Language Selection

English French German Italian Portuguese Spanish

KDE

This week in KDE: The user interface improvements you’ve always wanted

Filed under
KDE

This week the new Plasma System Monitor app had its first independent release! This app is a future replacement for the current KSysGuard monitoring app, and features a radically better user interface, an overview page with “just the facts”, simpler and more powerful customizability, and an easy to understand “Applications” page that shows individual apps rather than processes.

Read more

Ktown becomes Vtown

Filed under
KDE
Slack

So it is finally happening.
On US Election Day 2020, Pat Volkerding added “vtown” into the ‘testing’ directory of Slackware-current.

The “vtown” in Slackware is essentially my ‘ktown’ repository containing KDE Plasma5 plus its dependencies, with a few exceptions, a number of my packages removed, some caveats and a couple of renamed packages.

A lot of useful information from early adopters can already be found on linuxquestions.org in the dedicated thread about vtown.

One of the benefits of this testing version of Plasma5 in Slackware is the merging of several Slackware and ktown packages.
Mostly because I needed to provide Qt5-supporting versions of existing Slackware packages, I needed different names for the ‘ktown’ versions that I was going to provide. I could not risk that people would end up with old Slackware Qt4 based packages which would break Plasma5.
So to avoid clashing with packages like “plasma-nm”, “attica”, “baloo”, “kscreen” etc… I had to use alternative package names like “plasma5-nm”, “attica-framework”, “baloo5”, “kscreen2” and several (actually, many) more.
Here is the full list of my packages that got merged back into packages with the original Slackware names...

Read more

KDE’s November 2020 Apps Update Brings Improvements to Konsole, RKWard, and More

Filed under
KDE

The biggest news is that the official kde.org/applications app store has a new home over at apps.kde.org, which not only is easier to remember but also easier to browse in other languages. If you’re new to KDE and you want to see what apps it includes, check out this unified place for browsing all of KDE’s apps.

And now for the updates, as KDE’s November 2020 Apps update (a.k.a. KDE Applications 20.08.3) introduces the latest Krita 4.4 release with its many new features and improvements, KDE Partition Manager 4.2 with improved /etc/fstab handling and support for partitions containing unknown file systems and mount points, and RKWard 0.7.2 IDE/GUI for R with lots of awesome changes.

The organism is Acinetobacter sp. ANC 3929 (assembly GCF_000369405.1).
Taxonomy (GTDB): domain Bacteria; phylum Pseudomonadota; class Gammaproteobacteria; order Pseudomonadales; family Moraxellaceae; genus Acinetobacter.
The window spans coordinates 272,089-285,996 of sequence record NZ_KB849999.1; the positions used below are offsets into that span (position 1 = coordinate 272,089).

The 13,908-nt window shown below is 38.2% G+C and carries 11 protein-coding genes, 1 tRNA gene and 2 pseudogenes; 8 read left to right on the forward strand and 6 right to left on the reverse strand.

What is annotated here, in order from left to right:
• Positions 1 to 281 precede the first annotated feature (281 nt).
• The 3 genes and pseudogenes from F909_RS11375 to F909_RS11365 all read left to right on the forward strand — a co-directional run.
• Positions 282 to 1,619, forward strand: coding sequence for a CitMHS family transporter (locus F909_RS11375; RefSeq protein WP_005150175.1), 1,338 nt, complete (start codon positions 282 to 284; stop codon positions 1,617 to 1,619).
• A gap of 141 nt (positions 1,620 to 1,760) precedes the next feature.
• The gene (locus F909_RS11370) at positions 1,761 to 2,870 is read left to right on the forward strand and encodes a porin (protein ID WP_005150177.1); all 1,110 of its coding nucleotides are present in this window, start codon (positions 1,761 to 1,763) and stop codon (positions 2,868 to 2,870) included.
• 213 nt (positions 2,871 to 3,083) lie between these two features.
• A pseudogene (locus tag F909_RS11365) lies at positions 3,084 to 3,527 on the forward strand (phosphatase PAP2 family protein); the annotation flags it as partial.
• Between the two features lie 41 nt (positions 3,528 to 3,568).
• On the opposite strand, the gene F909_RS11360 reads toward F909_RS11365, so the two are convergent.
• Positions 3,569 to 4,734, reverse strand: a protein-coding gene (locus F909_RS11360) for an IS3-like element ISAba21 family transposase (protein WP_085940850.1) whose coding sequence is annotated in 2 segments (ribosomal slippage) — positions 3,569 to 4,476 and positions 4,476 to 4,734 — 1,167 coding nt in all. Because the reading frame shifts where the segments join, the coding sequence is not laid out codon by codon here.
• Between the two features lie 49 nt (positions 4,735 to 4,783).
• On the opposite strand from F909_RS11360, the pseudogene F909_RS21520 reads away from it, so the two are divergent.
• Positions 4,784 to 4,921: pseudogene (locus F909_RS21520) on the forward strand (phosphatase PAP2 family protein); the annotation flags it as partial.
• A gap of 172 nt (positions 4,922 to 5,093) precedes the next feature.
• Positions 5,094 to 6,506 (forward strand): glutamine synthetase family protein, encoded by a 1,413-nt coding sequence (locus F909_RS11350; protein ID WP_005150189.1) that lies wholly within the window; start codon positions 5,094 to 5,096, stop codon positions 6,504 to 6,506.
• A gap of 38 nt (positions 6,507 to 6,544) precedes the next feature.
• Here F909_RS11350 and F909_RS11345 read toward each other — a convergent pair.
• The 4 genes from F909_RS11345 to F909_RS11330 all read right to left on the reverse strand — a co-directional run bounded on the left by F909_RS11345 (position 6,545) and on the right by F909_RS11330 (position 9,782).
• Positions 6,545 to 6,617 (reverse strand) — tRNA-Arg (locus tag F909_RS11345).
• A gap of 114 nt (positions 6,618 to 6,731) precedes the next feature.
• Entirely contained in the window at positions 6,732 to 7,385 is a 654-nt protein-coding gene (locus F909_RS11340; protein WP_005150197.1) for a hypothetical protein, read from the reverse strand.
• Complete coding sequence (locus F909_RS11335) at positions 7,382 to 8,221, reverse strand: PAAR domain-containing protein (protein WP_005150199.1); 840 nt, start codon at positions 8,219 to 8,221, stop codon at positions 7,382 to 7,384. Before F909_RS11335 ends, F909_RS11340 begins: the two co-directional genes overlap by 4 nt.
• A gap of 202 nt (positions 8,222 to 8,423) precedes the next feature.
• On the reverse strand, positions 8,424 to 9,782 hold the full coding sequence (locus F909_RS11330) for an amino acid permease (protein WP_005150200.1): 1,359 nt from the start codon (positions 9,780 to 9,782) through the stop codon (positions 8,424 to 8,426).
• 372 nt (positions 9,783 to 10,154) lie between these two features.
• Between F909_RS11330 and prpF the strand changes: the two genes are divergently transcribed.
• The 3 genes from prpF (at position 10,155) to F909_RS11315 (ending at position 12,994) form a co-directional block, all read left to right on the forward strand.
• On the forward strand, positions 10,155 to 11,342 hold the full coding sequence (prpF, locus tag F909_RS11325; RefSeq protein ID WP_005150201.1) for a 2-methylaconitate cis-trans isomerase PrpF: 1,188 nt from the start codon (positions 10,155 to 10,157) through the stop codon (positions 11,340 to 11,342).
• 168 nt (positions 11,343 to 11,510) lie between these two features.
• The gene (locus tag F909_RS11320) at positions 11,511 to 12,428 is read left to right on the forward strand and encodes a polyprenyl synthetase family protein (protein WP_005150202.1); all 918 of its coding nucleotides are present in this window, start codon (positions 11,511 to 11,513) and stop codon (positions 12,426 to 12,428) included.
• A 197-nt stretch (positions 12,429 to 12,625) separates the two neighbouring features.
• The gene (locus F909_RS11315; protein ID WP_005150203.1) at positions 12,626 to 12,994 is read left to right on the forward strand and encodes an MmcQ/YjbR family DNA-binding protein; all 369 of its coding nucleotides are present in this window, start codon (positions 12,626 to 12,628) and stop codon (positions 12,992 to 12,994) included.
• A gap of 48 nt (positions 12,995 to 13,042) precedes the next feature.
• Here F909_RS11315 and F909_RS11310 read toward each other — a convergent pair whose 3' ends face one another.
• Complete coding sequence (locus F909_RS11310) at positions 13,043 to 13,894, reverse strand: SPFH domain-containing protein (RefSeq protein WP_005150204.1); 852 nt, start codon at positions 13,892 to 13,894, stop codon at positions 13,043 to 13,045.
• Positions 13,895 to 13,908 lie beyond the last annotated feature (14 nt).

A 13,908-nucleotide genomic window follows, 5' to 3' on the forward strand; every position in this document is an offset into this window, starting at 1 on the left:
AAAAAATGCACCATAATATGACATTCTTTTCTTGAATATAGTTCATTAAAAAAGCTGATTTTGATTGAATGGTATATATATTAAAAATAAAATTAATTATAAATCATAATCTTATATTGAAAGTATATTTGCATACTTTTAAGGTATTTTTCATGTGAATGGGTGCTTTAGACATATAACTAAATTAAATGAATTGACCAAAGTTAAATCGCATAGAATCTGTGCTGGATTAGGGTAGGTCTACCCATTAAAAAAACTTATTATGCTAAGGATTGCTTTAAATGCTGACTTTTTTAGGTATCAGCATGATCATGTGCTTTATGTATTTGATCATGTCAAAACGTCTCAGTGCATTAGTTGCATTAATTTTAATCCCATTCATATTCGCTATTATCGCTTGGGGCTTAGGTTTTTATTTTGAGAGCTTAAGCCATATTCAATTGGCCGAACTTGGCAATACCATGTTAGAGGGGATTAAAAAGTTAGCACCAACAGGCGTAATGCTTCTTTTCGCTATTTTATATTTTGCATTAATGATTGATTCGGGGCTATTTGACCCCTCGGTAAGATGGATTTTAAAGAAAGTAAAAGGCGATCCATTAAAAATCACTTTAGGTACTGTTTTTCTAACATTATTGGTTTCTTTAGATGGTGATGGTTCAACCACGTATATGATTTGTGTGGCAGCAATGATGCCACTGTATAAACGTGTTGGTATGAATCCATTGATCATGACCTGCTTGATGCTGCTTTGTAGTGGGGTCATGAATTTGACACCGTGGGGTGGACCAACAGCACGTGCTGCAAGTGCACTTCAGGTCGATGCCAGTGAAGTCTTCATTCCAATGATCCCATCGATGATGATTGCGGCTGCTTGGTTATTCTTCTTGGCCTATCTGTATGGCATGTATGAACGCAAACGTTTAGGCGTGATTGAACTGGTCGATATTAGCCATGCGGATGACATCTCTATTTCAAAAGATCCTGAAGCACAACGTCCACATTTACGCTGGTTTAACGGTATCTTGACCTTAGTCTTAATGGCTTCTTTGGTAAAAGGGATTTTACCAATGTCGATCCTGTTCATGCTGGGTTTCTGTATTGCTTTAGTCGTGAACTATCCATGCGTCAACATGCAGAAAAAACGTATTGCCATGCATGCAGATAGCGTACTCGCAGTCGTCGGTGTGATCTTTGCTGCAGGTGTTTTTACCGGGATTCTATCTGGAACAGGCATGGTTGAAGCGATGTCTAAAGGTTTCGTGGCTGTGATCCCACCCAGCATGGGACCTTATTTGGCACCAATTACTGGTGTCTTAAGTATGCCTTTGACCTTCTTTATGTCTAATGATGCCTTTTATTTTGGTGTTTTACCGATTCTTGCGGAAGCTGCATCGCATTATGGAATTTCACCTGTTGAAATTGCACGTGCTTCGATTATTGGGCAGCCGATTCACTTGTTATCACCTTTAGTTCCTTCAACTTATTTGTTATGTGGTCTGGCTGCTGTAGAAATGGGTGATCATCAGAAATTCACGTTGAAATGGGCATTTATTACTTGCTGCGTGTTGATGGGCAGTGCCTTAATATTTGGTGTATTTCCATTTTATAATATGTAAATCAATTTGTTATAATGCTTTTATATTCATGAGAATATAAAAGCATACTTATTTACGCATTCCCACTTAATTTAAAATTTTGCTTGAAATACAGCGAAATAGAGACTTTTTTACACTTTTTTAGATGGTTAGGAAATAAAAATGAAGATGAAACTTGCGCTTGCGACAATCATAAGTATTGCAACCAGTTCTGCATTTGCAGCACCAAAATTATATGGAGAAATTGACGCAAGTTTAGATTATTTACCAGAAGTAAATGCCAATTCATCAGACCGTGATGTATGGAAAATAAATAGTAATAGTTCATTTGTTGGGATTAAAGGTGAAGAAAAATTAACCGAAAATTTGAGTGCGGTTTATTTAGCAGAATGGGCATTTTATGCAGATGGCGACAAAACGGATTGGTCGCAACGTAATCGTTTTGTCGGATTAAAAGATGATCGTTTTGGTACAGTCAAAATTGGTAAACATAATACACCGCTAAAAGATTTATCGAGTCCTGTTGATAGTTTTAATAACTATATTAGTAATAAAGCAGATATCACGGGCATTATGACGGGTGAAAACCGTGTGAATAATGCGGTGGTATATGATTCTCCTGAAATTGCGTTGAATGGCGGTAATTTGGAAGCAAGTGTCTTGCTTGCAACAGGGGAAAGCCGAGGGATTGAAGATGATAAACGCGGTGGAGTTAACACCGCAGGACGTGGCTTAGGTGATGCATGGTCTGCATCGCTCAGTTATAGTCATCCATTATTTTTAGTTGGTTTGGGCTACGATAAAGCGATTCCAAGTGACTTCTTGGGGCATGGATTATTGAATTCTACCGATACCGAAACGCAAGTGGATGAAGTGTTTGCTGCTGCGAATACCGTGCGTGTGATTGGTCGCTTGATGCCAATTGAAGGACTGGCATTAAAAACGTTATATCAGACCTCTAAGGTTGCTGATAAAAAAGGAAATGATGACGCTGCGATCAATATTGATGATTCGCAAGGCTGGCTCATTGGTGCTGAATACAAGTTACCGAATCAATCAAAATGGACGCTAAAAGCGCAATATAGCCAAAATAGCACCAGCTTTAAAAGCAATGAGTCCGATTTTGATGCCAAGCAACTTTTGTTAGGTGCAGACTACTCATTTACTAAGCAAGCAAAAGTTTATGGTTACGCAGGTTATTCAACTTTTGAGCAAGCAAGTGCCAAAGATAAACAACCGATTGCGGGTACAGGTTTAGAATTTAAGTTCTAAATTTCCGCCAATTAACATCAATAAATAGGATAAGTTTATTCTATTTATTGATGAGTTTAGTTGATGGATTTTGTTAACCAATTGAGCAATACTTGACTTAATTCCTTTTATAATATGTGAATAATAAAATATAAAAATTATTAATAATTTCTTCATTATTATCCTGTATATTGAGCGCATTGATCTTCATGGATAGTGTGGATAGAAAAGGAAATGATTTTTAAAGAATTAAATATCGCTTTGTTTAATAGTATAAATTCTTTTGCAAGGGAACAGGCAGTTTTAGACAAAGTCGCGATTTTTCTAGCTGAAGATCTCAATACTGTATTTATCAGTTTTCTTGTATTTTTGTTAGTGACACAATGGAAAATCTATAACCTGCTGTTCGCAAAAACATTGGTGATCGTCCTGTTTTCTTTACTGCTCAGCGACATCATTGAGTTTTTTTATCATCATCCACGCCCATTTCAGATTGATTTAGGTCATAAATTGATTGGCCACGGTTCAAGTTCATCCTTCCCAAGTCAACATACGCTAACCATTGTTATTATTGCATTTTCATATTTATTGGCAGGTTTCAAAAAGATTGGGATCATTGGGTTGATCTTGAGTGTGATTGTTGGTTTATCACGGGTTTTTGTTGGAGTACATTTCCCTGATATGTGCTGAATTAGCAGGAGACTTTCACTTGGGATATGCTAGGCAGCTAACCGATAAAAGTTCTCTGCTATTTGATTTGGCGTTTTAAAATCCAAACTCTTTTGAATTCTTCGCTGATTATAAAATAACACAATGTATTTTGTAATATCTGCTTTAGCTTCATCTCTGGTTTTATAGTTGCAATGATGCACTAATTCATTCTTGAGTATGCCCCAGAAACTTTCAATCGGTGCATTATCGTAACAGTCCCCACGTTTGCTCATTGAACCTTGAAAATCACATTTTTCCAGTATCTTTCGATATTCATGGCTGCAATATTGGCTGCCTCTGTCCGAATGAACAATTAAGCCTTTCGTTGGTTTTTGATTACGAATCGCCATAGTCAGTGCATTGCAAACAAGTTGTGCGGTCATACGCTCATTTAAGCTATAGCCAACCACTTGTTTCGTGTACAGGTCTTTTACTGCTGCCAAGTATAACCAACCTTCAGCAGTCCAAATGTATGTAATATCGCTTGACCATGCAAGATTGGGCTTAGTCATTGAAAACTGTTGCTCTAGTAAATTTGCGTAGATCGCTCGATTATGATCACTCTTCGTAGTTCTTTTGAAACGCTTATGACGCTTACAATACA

Read more

Introducing User Feedback in Dolphin

Filed under
KDE

I’m happy to announce that the next version of Dolphin will introduce support for reporting of some telemetry data to the KDE servers. It’s important to stress the the data will be submitted only if the user actively enables the feature from the Dolphin settings.

Telemetry data can be very helpful to developers, but it may seem uninteresting to an end user. My personal opinion is that enabling telemetry is actually one of the easieast ways to contribute to KDE, if not the easieast. You just need to enable the reporting and you go on with your usual workflow.

Dolphin relies on the KUserFeedback framework to submit the data, which is already used by other projects such as Plasma or Kate.

Read more

Plasma System Monitor Preview Release

Filed under
KDE

Plasma System Monitor is a brand new UI for monitoring system resources. It is built on top of Kirigami and a new system statistics service called "KSystemStats" that was debuted in Plasma 5.19. It shares a lot of code with the new system monitor applets that were also introduced in Plasma 5.19. It is meant to be a successor to KSysGuard.

Read more

What is new in Qt Quick 3D 6.0

Filed under
KDE

It has been awhile since I've posted any updates regarding Qt Quick 3D, but not because there has been no progress. In fact quite the opposite: my team and I have been so busy getting Qt Quick 3D ready for 6.0 we haven't had time to talk about all the cool new features we have added. So today I would like to talk about some of the things we have done so far.

Read more

Interview with Tansy Branscombe

Filed under
KDE
Interviews

I found out about Krita after doing some research online about the different free art tools available online. There were lots of options, but the name Krita came up quite often and seemed to get good reviews, so I thought it was worth trying!

I love that Krita really feels like it was built with art & artists in mind. One of my favourite features is having the reference images pinned around my work without having them cluttering up my layers. I also love that the programme seems quite streamlined so it starts up pretty quickly and never gets too slow even though my laptop doesn’t have a dedicated graphics card.

Read more

TDE R14.0.9 release is here!

Filed under
KDE